Tag Archives: Pumpkin seeds

Salad for lunch is a must

I really missed it yesterday – afterwards – not having salad for lunch. Though the Kitchari was really nice at the time I ate it.

So today, back to normal. Kidneybeans, quinoa, a beetroot,  kale… and more…



Smoothie for the afternoon tea

Best served cold!

I don’t think a smoothie should consist of mostly some sweet fruit juice and pieces of sweetest imaginable fruits and berries. That isn’t healthy! That isn’t nutritious! That doesn’t make you satisfied for at least a couple of hours! On the contrary! The huge amount of sugar makes you hungry again even faster!

IMG_1391It isn’t necessary to add milk, yoghurt or ice-cream either – unless you want to, and doesn’t get ill from dairies.

And it isn’t necessary to add extra protein, hamp protein f.ex. – but you can if you want – adding nuts and seeds both gives you good protein and healthy fat. You can use any kind of fruits and berries you like and have available, so this is just my way of inspiring you!

In this smoothie I have:
  • Strawberries
  • Mango
  • A banana – (a must)
  • Some pumpkin seeds, sesame seeds and almonds
  • Sea buckthorn berries
  • Lemonjuice
  • Coconut milk
  • Water
  • And It tastes really nice with some cinnamon or grained ginger in it as well
How to do it!

IMG_1390Puree the fruits and berries in some kind of food processor until smooth.

Add lemon juice, coconut milk and then fill up with cold water ’til you get a creamy beverage.

Or skip the water and eat it with a spoon! Like porridge! I usually do this for breakfast, and also add chia seeds which have been soaking in coconut milk + water and some vanilla for about half an hour* (or more). I don’t stir the gooey chia seeds into the smoothie, just put it on the top. It’s a delicious contrast between the sweet-tarty smoothie and the soft creamy seeds

Well! I don’t skip all the water when I have this for breakfast, I add some since the water helps keeping me satisfied longer. It also prolongs and lowers the effect the sugar has on the blood sugar, and therefore also the insulin respons. I think I without telling a lie, can say the water lowers the rate of GI**.

Sour, tarty ingredients lowers the GI. Weather you use lemon, apple cider vinegar or other sources. Use it either in what you cook, or drink lemon water. UUPS!!! Not sugary lemonade! Just plain water with lemon juice or apple cider vinegar added.

*I tablespoon chia seeds to 1/2 dl coconutmilk and 1/2 dl water. I always buy the creamy, more fatty coconut milk, therefore the water. I have also tried almond milk which is equally delicious! But I make the milk myself. Almond milk from the store,  are mostly only water. Colored water. Read the labels!!!!! Not much almonds in there!

** GI = Glycemic Index – the rate of how fast different kind of food raises the blood sugar. White bread is set to 100, faster food = a higher digit, the more slowly the blodsugar rises, the lower digit.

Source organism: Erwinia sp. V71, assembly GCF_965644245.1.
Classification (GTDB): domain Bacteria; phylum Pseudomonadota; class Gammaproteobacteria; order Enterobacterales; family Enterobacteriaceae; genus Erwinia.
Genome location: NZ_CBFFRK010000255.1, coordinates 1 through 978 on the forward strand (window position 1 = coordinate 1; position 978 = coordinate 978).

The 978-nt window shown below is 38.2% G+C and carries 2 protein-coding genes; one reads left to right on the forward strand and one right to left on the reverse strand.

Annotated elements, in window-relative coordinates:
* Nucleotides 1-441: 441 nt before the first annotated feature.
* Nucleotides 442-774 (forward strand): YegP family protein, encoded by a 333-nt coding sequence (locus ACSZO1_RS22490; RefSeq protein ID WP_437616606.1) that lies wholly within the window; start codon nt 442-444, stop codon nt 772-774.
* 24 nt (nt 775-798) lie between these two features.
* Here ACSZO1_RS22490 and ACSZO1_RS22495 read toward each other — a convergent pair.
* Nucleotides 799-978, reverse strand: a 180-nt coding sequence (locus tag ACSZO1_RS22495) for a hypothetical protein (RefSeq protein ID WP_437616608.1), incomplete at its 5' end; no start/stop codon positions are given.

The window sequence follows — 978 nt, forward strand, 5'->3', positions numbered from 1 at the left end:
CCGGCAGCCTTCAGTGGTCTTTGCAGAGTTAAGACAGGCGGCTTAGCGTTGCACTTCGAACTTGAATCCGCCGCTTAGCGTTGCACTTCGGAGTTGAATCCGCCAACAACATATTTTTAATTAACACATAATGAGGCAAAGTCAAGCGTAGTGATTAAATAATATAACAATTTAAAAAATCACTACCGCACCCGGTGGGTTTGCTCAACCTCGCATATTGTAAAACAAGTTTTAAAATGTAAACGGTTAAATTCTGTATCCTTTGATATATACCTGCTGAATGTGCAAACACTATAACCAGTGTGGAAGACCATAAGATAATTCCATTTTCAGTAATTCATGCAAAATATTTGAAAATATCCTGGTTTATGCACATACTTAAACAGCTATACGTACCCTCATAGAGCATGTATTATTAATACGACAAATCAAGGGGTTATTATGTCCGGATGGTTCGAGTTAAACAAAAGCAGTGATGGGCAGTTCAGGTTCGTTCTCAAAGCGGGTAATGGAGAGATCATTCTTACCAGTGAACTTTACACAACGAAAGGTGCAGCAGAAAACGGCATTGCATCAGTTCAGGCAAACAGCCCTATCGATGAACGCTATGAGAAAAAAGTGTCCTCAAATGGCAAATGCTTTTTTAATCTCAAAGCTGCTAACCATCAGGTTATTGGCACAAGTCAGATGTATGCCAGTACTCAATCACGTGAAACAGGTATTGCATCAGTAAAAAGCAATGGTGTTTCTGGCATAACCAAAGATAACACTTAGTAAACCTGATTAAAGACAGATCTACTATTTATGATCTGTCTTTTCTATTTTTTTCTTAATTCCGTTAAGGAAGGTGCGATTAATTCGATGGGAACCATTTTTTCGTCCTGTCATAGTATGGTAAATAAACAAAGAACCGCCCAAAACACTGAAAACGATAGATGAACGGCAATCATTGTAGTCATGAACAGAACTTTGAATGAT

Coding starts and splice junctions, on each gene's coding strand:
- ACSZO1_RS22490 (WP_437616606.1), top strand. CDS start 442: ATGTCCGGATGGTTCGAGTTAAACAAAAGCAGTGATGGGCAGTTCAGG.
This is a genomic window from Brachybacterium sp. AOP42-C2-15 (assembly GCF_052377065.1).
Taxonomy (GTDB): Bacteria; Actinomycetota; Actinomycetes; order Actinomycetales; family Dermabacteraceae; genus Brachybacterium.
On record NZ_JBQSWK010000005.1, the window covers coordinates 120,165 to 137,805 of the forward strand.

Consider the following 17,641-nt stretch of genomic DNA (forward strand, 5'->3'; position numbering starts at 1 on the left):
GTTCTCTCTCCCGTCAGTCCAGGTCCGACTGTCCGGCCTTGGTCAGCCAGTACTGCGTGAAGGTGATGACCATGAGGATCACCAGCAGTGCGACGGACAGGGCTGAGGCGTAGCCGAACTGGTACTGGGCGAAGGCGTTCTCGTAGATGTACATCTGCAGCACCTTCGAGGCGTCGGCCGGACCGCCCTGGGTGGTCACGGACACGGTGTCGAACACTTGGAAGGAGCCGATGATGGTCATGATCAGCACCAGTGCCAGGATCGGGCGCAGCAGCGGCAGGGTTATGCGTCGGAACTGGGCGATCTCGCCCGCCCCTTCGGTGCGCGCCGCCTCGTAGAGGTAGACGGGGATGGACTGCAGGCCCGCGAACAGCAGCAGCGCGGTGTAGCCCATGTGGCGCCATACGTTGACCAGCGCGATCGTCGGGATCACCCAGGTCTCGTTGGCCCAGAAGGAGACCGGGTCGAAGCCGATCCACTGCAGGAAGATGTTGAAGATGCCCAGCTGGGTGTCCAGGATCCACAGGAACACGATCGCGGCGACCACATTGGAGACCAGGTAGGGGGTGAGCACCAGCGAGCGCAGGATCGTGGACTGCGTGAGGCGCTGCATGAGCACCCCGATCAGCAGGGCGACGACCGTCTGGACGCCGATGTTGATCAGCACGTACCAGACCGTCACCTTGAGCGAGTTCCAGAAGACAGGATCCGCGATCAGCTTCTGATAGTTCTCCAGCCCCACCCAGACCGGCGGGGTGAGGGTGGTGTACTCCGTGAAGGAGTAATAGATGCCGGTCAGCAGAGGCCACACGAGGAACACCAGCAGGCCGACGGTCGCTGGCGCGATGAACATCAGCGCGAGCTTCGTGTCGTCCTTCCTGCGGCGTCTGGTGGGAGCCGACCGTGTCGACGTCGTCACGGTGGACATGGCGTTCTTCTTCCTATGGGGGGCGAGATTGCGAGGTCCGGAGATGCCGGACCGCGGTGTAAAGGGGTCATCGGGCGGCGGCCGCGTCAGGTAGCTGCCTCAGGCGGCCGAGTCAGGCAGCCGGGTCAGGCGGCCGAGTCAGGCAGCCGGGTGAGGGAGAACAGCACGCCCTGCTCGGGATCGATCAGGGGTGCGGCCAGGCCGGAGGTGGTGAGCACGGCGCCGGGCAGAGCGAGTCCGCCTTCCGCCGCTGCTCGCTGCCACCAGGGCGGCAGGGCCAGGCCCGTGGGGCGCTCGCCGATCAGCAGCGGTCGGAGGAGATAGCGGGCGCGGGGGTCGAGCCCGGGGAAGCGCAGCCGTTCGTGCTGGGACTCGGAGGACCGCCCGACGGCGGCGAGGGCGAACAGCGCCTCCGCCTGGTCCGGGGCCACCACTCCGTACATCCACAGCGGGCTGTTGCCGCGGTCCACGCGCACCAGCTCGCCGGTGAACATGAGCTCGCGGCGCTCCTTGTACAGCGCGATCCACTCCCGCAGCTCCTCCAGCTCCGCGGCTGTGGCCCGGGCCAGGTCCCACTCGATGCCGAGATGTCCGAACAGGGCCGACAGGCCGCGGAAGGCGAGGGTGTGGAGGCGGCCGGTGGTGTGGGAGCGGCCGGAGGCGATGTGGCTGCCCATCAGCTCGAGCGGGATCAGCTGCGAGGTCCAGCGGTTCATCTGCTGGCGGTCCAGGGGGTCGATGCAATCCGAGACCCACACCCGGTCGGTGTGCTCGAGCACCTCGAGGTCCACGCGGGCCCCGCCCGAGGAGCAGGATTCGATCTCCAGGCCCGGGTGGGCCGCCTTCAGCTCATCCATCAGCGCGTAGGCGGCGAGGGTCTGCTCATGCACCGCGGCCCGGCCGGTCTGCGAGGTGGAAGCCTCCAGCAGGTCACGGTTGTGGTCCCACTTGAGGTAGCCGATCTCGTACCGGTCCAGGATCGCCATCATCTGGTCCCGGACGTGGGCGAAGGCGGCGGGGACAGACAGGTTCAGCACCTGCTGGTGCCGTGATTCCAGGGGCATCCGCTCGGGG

Thin Crisp bread with seeds


You might call this biscuits instead, but the important thing is that it is crisp and thin and full of seeds!
When I made this I had no rolling pin, so I didn’t get it as thin as preferable. But it still tasted delicious, even though it wasn’t quite as crisp as it could  have been.
I was thinking about Raw Food and the nutritious values of this bread. After all, could “roasted” seeds be as nutritious as fresh ones? But then I decided it didn’t matter. Variety in the diet is necessary! 😉

And "dl" stands for decilitre...

This is how it’s done!

  • 1 dl almond- or maize flour – or half-half
  • 1 dl sunflower seeds
  • 1 dl sesame seeds
  • 1 dl pumpkin seeds
  • 1 dl linseeds
  • 1 tablespoon psyllium – not the whole seeds, the grained ones
  • 1/2 teaspoon salt
  • 1,2 dl oil with a neutral taste, organic rapeseed oil is perfect
  • 2 dl water, boiling hot

There are several variations of recipes for this kind of crispy bread, but one thing is in common. They need to be rolled as thin as possible, and then baked in low temperature for a fairly long time. 

  • Heat the oven to 160 C
  • Mix thoroughly all the dry ingredients.
  • Add oil and the hot water. Stir until the dow becomes kind of jellyish.
  • Roll the dow between two sheets of baking paper on a oven tin into a thin cake covering the entire paper. Remove the upper paper.
  • Bake in the middle of the oven for 75 minutes. Check once in an while so it won’t be burnt. Let the bread cool off and then break it into pieces.

When ready and cool – keep the bread in a dry place so it will stay crisp.

I thought 75 minutes seemed to be a very long time. My bread was baked for 60 minutes and became a little bit too dark. Maybe due to my oven.

The point is to bake the bread long enough to get it dry and crispy. I have seen other recipes recommend 45-60 minutes baking-time, and temperatures 150-175 C. Testing testing in other words!

But it’s worth while! AND! It won’t last for long anyway. It’s too delicious!